- if you’ve fallen or encountered a trauma to the foot
- what type of shoes you wear
- what sporting activities you regularly participate in
Your doctor may order imaging tests such as X-rays and MRIs to see what’s happening inside your foot. These can help them see if you have a broken bone or another internal injury.
They may also recommend physical therapy to help with recovery.
Bruising on the soles of your feet usually indicates some kind of injury. To speed recovery, try:
- Rest. Get off the injured foot as soon as possible. If you continue to use it, you can cause more harm
- Ice the foot for 15 to 20 minutes every three to four hours for the first 48 hours after an injury.
- Wrap the foot in a compression bandage if swelling is substantial. The bandage should be snug, but not so tight that it constricts circulation.
- Elevate your foot above your heart level to reduce swelling.
- Take over-the-counter anti-inflammatories, such as ibuprofen (Advil, Motrin), to reduce pain and inflammation.
- Begin stretching and strengthening exercises once your doctor gives you the OK.
How is this treated?
Depending on the cause of your bruising, your doctor may recommend non-weight-bearing casts or boots to help immobilize the foot and prevent further damage. Severe swelling, such as what you may experience with plantar fasciitis or a facial rupture, may need cortisone injections.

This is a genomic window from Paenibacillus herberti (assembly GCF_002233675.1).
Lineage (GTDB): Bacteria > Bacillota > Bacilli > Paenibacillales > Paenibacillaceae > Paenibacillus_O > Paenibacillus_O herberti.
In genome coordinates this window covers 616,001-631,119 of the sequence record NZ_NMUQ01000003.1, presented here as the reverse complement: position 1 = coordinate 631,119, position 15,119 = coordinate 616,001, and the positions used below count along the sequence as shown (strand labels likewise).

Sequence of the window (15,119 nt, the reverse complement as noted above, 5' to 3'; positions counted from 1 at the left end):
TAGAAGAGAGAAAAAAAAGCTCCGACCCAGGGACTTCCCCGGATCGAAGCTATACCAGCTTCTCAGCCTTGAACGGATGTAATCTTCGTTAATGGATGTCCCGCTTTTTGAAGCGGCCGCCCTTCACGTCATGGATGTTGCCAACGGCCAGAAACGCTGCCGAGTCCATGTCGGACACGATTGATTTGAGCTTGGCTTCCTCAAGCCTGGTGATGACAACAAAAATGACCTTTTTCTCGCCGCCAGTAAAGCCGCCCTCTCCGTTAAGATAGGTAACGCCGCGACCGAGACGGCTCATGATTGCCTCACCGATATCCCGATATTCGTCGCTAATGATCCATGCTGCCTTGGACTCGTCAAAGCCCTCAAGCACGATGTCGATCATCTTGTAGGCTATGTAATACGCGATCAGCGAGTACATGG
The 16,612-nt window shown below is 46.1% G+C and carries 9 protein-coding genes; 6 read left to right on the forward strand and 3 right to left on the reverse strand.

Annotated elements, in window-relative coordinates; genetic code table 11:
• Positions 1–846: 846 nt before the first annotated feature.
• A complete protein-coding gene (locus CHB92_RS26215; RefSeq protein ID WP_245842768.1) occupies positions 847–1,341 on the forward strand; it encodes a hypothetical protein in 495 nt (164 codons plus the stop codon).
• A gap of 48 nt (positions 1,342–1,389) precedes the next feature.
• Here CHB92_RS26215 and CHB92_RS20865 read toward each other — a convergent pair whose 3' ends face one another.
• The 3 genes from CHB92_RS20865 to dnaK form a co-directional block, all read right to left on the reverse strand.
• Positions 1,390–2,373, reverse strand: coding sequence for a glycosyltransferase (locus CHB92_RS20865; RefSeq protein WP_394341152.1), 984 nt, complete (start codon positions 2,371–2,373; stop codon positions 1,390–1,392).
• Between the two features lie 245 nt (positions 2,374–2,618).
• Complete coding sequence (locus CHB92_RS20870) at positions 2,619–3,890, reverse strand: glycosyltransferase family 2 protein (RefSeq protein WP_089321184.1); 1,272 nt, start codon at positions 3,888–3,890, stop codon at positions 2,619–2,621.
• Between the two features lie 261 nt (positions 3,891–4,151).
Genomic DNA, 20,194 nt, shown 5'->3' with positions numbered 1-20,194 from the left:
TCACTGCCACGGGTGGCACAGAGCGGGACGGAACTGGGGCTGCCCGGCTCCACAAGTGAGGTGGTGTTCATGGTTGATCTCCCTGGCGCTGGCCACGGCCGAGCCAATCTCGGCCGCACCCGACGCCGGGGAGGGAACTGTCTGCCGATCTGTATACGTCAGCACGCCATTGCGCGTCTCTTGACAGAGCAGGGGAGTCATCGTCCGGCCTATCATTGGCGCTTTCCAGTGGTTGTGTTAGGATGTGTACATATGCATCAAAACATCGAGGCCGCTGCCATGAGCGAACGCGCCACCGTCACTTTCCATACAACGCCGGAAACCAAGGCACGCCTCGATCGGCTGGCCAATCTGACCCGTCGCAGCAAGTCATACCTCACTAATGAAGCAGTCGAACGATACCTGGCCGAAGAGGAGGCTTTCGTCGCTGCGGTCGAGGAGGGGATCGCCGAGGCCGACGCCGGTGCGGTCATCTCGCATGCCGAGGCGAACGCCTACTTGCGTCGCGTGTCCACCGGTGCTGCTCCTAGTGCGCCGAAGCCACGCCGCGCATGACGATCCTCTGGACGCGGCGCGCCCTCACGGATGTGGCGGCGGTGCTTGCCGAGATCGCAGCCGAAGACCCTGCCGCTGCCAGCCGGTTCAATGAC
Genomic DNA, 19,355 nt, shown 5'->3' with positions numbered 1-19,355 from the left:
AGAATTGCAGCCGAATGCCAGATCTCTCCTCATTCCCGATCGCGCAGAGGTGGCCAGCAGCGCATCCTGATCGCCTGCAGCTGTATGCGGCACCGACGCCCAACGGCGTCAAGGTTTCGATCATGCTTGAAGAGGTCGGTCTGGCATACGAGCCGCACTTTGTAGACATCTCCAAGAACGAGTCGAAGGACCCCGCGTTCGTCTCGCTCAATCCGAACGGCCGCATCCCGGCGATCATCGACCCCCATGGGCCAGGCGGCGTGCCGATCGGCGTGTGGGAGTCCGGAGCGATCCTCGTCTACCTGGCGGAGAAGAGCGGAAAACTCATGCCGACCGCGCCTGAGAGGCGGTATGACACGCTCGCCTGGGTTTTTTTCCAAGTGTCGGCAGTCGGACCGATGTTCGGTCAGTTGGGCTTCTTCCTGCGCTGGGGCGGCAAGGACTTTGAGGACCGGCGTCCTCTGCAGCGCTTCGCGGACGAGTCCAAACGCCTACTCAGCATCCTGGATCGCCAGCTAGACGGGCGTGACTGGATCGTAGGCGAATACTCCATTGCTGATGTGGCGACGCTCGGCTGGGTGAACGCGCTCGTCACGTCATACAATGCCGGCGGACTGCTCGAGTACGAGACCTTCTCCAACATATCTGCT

Whenever there are broken bones and subsequent misalignment of the joints — which is often the case with a Lisfranc injury — surgery is often recommended.
How to prevent bruising on the bottom of your foot
While you can’t always prevent bruising on the bottom of your foot, there are some things you can do to reduce your risk.
- Wear properly fitting shoes. Your heel shouldn’t slip, your toes shouldn’t be crammed into the toe box, and the shoe should be wide enough to accommodate your midfoot comfortably. A shoe with a sufficiently cushioning sole is also important.
- Wear the right shoe for the right sport. For example, basketball shoes are made for playing on a wooden court, which is much more forgiving than running on cement. Running shoes, on the other hand, have more cushioning in the sole to absorb extra impact.
- Use shoe inserts for extra arch support if you have flat feet or plantar fasciitis.
- Avoid going barefoot or wearing thin-soled, unsupportive shoes.
- Lose weight if you’re overweight.
- Stretch your arches by rolling a tennis ball back and forth under your feet.
What’s the outlook?
Given the daily punishment feet take, bruising on the soles isn’t uncommon. Depending on the cause, you can be fully recovered in a few weeks to a few months. And with a little forethought and preparation, many injuries can be prevented altogether.